Distributors are rebuilding inventories to meet growing demand, but they’re doing so carefully, according to Jon Schreibfeder, president of Effective Inventory Management. This was a key trend noted by several distributors we interviewed for this project.
Companies are still looking to keep inventory investment low, while maintaining service levels and avoiding stockouts. This is a tough task.

Three areas of inventory management that distributors are focused on: avoiding speculation as a path toward profitability; more demand for vendor managed inventory; and streamlining operations through leaner processes and centralizing and standardizing inventory throughout their organizations.

3) Lag in hiring, despite a return in business
While the average sales increase for the Top 40 Industrial Distributors was 10.4% for 2010, distributors have not yet pulled the trigger on hiring. Some have started to add back staff on a limited basis, depending on their markets, but the focus has been more on
cross-training for many distributors. Productivity is at an all-time high.

“The concern is when does it start to stress the work force too much? At what point do you need to do more?” says Skip DeVilling of DeVilling & Associates, an executive employment search firm.

4) Demand for more distributor services at the end-user
And finally, one of the biggest trends was in part due to the fact that customers are taking the same approach to hiring. Many distributors of all sizes are finding themselves doing more for customers while battling for less business post-recession. Customers
who pared back staff and resources in response to the recession want distributors to perform more services for them.

In MDM’s annual Market Trends Survey, many distributors said they have added new services, including consultations, VMI or consigned inventory, improved online support, tool regrinds, turnkey installations and customer training.

Market Leaders Methodology
The 2011 MDM Market Leaders lists are ranked in order of 2010 revenue size alone; no other factors were used to compile these lists. This year MDM refined the lists to as accurately as possible reflect North American revenues where they are clearly broken out by the global distributors. For example, Bossard moved from No. 22 to No. 35, because we used just the Americas revenues this year for the fastener distributor. But the Top 5 Industrial Distributors did not change from the 2010 Top 40 Industrial Distributors list.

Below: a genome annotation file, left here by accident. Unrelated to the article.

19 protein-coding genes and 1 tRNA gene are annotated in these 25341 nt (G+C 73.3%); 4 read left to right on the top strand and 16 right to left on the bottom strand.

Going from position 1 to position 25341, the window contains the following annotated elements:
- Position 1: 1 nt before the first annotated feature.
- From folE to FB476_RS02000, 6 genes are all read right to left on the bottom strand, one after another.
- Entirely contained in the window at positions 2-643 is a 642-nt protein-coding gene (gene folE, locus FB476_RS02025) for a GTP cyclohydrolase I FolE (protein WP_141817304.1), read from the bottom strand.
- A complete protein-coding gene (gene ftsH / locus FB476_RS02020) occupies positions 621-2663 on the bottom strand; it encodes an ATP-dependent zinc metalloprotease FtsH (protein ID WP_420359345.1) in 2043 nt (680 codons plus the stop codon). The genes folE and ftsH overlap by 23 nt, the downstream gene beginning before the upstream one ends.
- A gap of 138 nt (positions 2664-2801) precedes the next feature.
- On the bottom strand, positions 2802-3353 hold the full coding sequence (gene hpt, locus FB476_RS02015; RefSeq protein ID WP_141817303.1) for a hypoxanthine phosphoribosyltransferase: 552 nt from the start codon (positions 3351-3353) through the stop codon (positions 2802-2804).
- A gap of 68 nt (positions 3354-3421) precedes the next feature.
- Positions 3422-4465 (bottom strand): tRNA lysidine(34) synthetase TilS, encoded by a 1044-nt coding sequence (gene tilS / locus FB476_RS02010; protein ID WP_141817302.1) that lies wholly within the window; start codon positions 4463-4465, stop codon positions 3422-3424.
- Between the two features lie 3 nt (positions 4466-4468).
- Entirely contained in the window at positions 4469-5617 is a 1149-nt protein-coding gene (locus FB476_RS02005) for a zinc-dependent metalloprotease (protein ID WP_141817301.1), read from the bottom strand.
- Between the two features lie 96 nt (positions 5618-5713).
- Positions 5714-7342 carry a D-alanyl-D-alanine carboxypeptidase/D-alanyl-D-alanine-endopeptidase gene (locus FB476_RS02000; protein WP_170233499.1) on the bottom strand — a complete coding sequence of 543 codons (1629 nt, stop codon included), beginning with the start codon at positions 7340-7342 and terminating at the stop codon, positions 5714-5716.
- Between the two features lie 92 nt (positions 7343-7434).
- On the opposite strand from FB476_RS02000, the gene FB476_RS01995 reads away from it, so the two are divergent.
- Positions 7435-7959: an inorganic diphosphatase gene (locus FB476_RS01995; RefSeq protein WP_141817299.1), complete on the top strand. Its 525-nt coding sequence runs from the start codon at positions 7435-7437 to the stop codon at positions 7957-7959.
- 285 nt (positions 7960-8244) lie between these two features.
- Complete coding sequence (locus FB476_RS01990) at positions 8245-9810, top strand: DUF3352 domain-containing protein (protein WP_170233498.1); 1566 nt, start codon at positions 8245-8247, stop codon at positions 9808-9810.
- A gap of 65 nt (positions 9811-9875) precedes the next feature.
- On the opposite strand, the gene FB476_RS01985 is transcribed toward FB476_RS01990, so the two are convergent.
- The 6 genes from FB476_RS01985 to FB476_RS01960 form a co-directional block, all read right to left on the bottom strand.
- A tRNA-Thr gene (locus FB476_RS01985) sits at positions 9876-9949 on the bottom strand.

Most other big moves on the list – such as that of Lewis-Goetz & Company from 26 to 23 – were due to aggressive expansion via acquisition.

We collected data for this report in several ways. Companies were asked to fill out a form online providing data about revenues, trends and executives. In addition, forms were sent to companies known to be the largest players in their sectors. We also utilized SEC annual filings for public companies. For those unwilling to provide us with data, we utilized several resources to estimate where to place these companies on their lists including past reported revenues, average revenue increases in sectors, data from economic reports and conversations with industry experts.

We surveyed and interviewed hundreds of executives throughout the past year assembling the data and insight for this annual update. We thank everyone who shared their knowledge and insight with MDM. Learn more about the methodology used to create this list at

To view the full set of MDM Market Leaders lists, go to Lindsay Konzak is editor of Modern Distribution Management and, a specialized newsletter and Web site for wholesale distribution professionals. She can be reached at